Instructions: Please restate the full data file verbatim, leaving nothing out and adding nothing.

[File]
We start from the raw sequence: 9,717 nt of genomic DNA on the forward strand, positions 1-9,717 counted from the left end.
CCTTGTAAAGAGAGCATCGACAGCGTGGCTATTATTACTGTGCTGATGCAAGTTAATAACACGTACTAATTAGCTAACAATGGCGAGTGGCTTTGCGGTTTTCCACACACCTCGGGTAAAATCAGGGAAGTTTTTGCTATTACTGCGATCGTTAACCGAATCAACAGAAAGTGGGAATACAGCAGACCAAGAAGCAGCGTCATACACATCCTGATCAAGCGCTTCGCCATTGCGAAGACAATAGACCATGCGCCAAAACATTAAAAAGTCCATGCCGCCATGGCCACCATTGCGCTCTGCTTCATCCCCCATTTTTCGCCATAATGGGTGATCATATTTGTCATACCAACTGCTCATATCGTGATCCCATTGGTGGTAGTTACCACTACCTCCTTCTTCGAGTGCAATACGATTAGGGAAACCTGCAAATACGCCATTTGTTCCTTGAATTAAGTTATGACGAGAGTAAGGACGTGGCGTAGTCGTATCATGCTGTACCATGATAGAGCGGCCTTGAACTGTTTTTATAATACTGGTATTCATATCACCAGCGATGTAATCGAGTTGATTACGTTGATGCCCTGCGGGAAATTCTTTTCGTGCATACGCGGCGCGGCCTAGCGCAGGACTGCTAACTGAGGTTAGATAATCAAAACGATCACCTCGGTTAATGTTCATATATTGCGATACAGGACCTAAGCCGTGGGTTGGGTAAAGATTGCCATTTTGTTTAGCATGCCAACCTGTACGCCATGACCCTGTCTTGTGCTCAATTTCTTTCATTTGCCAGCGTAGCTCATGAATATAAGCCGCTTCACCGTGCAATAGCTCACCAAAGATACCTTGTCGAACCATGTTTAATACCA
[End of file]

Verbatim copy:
We start from the raw sequence: 9,717 nt of genomic DNA on the forward strand, positions 1-9,717 counted from the left end.
CCTTGTAAAGAGAGCATCGACAGCGTGGCTATTATTACTGTGCTGATGCAAGTTAATAACACGTACTAATTAGCTAACAATGGCGAGTGGCTTTGCGGTTTTCCACACACCTCGGGTAAAATCAGGGAAGTTTTTGCTATTACTGCGATCGTTAACCGAATCAACAGAAAGTGGGAATACAGCAGACCAAGAAGCAGCGTCATACACATCCTGATCAAGCGCTTCGCCATTGCGAAGACAATAGACCATGCGCCAAAACATTAAAAAGTCCATGCCGCCATGGCCACCATTGCGCTCTGCTTCATCCCCCATTTTTCGCCATAATGGGTGATCATATTTGTCATACCAACTGCTCATATCGTGATCCCATTGGTGGTAGTTACCACTACCTCCTTCTTCGAGTGCAATACGATTAGGGAAACCTGCAAATACGCCATTTGTTCCTTGAATTAAGTTATGACGAGAGTAAGGACGTGGCGTAGTCGTATCATGCTGTACCATGATAGAGCGGCCTTGAACTGTTTTTATAATACTGGTATTCATATCACCAGCGATGTAATCGAGTTGATTACGTTGATGCCCTGCGGGAAATTCTTTTCGTGCATACGCGGCGCGGCCTAGCGCAGGACTGCTAACTGAGGTTAGATAATCAAAACGATCACCTCGGTTAATGTTCATATATTGCGATACAGGACCTAAGCCGTGGGTTGGGTAAAGATTGCCATTTTGTTTAGCATGCCAACCTGTACGCCATGACCCTGTCTTGTGCTCAATTTCTTTCATTTGCCAGCGTAGCTCATGAATATAAGCCGCTTCACCGTGCAATAGCTCACCAAAGATACCTTGTCGAACCATGTTTAATACCA